Type IV, congenital insensitivity to pain and anhidrosis (CIPA), is a condition in which infants present with hyperthermia unrelated to the environment, anhidrosis, and insensitivity to pain. Palmar skin is thickened, and Charcot's joints are commonly present. Peripheral nerve biopsy reveals the absence of small, unmyelinated fibers with abnormally enlarged mitochondria.

Type V, congenital insensitivity to pain, is an autosomal recessive condition with onset in infancy. There is congenital loss of sense of pain, which affects the extremities. Features of this condition include marked insensitivity to pain with tactile, vibratory, and thermal sensations usually intact and a severe reduction in unmyelinated fiber number.

The various disorders within this group are classified according to the different patterns of sensory and autonomic dysfunction and peripheral neuropathy, and the presence of additional clinical features, such as learning disabilities. Within this classification, congenital insensitivity to pain is referred to as HSAN type V3,4 and it is associated with marked insensitivity to pain, but with normal tactile, vibratory, and thermal sensations. Motor and tendon reflexes are intact in most cases.3,5-12 Self-mutilation is an almost invariable feature of this disorder, involving the teeth, tongue, lips, fingers, ears, eyes, and nose.13,14

Here, we present a case report of congenital insensitivity to pain (HSAN type V) combined with self-mutilation injuries to the tongue and fingers, caused by biting, and discuss preventative treatment. The purpose of this paper is to present a case of congenital insensitivity to pain and to emphasize the oral implications of this condition.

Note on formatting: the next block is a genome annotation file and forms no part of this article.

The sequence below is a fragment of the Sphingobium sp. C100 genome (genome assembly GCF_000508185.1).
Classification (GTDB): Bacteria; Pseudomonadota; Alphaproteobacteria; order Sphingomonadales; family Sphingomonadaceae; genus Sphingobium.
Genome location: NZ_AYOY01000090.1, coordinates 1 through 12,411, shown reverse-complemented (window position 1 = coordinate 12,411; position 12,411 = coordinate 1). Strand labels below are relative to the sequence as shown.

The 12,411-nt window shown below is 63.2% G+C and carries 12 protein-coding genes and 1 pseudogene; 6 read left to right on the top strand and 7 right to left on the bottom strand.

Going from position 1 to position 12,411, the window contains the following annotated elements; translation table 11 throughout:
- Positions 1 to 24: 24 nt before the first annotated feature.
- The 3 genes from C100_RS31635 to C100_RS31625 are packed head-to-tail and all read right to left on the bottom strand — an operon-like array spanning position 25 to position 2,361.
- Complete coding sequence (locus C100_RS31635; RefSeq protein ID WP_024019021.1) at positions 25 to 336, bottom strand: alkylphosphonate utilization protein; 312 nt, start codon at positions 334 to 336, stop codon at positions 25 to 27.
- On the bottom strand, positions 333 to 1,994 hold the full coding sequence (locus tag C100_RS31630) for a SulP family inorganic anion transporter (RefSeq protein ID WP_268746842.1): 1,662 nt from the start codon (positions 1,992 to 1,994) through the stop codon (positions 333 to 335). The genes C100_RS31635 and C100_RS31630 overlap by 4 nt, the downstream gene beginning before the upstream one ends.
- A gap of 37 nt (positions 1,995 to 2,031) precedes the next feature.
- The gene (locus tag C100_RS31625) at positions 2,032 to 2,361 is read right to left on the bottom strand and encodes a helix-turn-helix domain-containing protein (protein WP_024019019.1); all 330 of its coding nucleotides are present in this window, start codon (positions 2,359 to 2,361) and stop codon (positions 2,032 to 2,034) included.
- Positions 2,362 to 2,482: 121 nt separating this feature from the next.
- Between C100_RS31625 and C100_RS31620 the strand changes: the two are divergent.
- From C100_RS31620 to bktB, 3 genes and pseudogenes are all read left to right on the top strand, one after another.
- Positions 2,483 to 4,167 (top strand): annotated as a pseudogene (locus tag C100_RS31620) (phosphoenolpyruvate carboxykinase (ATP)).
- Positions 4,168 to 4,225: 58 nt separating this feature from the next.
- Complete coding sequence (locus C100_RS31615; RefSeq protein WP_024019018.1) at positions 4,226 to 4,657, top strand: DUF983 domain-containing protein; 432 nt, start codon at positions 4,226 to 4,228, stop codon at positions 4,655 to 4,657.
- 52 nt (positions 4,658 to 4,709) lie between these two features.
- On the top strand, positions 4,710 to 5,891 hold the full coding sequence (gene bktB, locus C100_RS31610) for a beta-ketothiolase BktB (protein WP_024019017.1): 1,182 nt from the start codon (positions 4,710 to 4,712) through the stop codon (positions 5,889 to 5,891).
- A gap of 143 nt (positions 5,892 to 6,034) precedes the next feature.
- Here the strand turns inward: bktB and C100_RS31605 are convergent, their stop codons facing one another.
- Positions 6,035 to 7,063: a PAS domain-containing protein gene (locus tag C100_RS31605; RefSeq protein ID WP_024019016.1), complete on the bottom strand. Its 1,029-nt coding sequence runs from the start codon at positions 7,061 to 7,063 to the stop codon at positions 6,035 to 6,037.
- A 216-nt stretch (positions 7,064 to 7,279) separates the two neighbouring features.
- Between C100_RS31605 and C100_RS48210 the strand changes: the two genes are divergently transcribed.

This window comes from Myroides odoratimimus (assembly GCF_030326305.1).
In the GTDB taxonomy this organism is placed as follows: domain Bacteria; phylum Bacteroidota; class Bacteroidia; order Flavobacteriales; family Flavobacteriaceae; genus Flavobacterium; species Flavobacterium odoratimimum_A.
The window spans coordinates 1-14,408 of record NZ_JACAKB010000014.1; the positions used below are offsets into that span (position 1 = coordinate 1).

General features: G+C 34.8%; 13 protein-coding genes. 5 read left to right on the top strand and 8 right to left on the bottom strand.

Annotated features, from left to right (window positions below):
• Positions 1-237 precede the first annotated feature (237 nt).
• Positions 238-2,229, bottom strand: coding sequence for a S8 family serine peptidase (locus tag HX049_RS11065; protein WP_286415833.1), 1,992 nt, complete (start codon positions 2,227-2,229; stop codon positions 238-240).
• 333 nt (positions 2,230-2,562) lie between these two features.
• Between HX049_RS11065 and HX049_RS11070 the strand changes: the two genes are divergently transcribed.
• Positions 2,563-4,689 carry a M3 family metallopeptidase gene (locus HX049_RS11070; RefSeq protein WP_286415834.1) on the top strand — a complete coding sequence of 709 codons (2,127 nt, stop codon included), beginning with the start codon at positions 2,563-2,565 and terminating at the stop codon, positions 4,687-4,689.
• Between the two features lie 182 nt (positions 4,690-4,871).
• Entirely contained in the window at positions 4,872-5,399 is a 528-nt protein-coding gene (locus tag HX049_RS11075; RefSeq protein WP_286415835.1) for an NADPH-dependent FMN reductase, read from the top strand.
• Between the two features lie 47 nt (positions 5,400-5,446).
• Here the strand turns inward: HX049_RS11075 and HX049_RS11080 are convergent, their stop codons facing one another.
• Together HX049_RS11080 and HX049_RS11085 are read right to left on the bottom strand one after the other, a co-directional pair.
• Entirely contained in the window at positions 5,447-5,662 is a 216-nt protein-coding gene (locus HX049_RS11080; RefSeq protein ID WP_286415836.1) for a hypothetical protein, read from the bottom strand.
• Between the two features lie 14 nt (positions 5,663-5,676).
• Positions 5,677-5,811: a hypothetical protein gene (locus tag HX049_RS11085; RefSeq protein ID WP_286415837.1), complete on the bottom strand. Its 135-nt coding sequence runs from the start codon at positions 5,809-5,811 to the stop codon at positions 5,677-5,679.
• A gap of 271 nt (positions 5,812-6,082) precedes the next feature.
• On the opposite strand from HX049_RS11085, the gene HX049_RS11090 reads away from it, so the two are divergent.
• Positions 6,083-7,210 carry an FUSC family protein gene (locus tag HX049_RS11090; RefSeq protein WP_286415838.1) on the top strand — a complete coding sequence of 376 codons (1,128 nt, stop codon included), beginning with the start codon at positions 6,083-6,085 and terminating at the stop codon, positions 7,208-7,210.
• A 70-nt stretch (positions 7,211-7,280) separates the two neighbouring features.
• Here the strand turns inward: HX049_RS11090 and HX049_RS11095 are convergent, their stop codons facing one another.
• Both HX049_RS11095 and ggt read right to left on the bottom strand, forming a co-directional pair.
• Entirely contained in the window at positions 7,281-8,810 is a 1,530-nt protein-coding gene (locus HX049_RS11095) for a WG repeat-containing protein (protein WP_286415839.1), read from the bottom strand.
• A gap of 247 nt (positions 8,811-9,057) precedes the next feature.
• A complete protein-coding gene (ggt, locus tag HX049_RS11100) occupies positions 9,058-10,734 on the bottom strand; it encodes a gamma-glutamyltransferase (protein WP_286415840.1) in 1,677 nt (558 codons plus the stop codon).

Case Description

A 6-month-old boy was brought to the Department of Pedodontics, Dental Faculty, Dicle University, Diyarbakir, Turkey, with a chief complaint of tissue loss on the tongue due to biting. He was born of a consanguineous marriage and was the only child. He was born with no complications and there was no family history of similar illness. The patient's history revealed an absence of normal reaction to painful stimuli, such as falls and cuts and no alteration in taste. The mother also reported that the infant did not cry during vaccinations.

He was diagnosed as having HSAN type V at 6 months old at the Department of Neurology, Faculty of Medicine, Dicle University. A general examination revealed the presence of normal deep tendon reflexes and normal reactions to light touch, tickling, and pressure. He also responded normally to thermal stimuli, although there was no reaction to painful stimuli. There was no history of flushing, temperature lability, or altered lacrimation, suggesting normal autonomic function.

His physical appearance was normal, with no dysmorphic features. Oral examination revealed a loss of tissue on the tongue caused by biting, although he had only two teeth (mandibular right and left incisors; Figure 1).

Tooth extraction is an extremely radical treatment, and should be the last option. First, we eliminated sharp surfaces of the two teeth by grinding. However, the treatment was unsuccessful. When the child reached 1 year old, intraoral examination revealed eight teeth consisting of four maxillary incisors and four mandibular incisors. Physical examination showed a loss of tissue with ulceration on the fingers of both hands, caused by biting (Figure 2).